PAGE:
There is a great quote from Maya Angelou that does the rounds on Twitter every now and again:
“There is no greater agony than bearing an untold story inside you”.
This quote always makes me think of the beautiful words that end Gerard Manly Hopkins’ Terrible* Sonnet No. 44: “This to hoard unheard, / Heard unheeded, leaves me a lonely began.”
I am not sure what the context of Angelou’s words was. But I have always assumed that what she was talking about was the lonely agony that came from not having an opportunity to tell your story or expound your ideas at all. The words that start Hopkin’s Sonnet 44 are “To seem the stranger lies my lot…” and this, for me, calls to mind the consequences of “bearing an untold story inside you”.
Listening, really listening, …
… is a small act of mundane compassion we can enact for each other. And real sincere listening is quite rare. All too often we fall into the trap of letting someone’s words flow past us while we superficially skim and scan them looking for something upon which we can hang our next sound bite, all the while using half our brain to compose this while our lips are closed. People often just look for the next chance to jump into a pause in the conversation to grab a bit of airspace for themselves, or for the opportunity to score points or further an agenda. People can act, too, off assumptions they have about their dialogue partner before the conversation even begins; they carry with them into a discussion the determination to defend a point of view or undermine a position. The airwaves are anything but clear.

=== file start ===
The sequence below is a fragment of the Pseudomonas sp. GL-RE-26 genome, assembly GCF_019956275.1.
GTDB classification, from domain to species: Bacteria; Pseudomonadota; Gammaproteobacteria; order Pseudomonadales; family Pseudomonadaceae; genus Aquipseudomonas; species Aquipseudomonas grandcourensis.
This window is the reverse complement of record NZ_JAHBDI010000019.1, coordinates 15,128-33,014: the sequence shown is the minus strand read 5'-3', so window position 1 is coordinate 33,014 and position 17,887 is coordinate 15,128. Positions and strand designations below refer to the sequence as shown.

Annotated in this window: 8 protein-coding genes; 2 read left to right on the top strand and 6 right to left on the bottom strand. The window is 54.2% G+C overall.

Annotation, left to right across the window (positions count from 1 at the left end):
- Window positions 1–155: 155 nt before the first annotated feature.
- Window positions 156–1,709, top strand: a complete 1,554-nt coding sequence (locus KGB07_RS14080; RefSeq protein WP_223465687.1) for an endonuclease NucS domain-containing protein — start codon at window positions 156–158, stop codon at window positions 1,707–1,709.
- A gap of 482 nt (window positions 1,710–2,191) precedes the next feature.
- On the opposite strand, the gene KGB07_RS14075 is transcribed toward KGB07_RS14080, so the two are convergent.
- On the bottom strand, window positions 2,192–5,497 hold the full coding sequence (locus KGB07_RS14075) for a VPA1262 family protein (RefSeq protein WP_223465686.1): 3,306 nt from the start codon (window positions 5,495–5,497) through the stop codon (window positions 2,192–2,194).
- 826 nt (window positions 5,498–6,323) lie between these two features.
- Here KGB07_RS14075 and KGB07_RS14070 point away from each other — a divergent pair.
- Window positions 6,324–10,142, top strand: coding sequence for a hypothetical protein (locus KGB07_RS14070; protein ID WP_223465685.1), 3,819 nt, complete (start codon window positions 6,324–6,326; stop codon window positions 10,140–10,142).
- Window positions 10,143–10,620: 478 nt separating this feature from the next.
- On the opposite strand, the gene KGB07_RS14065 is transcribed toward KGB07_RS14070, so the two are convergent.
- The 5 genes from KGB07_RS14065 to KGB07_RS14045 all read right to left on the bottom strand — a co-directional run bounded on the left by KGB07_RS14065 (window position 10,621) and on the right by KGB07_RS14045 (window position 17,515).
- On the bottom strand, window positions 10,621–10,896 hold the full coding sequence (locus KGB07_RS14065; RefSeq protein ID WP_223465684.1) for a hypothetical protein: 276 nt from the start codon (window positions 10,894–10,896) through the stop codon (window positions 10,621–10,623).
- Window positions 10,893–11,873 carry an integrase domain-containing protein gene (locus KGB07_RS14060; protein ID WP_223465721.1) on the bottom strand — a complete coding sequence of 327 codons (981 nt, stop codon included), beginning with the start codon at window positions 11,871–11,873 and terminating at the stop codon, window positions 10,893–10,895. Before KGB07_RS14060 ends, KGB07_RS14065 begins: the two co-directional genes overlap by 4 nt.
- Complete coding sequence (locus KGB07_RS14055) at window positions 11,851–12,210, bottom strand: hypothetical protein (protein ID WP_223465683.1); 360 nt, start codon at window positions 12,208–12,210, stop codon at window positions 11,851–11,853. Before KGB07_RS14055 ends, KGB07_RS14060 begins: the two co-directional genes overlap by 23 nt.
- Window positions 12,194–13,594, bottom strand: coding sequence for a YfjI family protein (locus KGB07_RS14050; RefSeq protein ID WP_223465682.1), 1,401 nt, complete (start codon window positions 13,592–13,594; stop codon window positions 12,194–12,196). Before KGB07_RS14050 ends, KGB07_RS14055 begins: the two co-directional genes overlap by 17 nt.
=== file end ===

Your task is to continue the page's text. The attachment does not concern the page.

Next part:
When I was a shy teenager I heard or read somewhere that the secret to charm was being able to listen. I forget the source of this advice but whoever composed it did me a real favour, as I was very dubious about my skills as a conversationalist. When I went to University I put this into practice and it worked. I quickly realised how hungry people were for someone who actually gave a damn about how they thought or felt.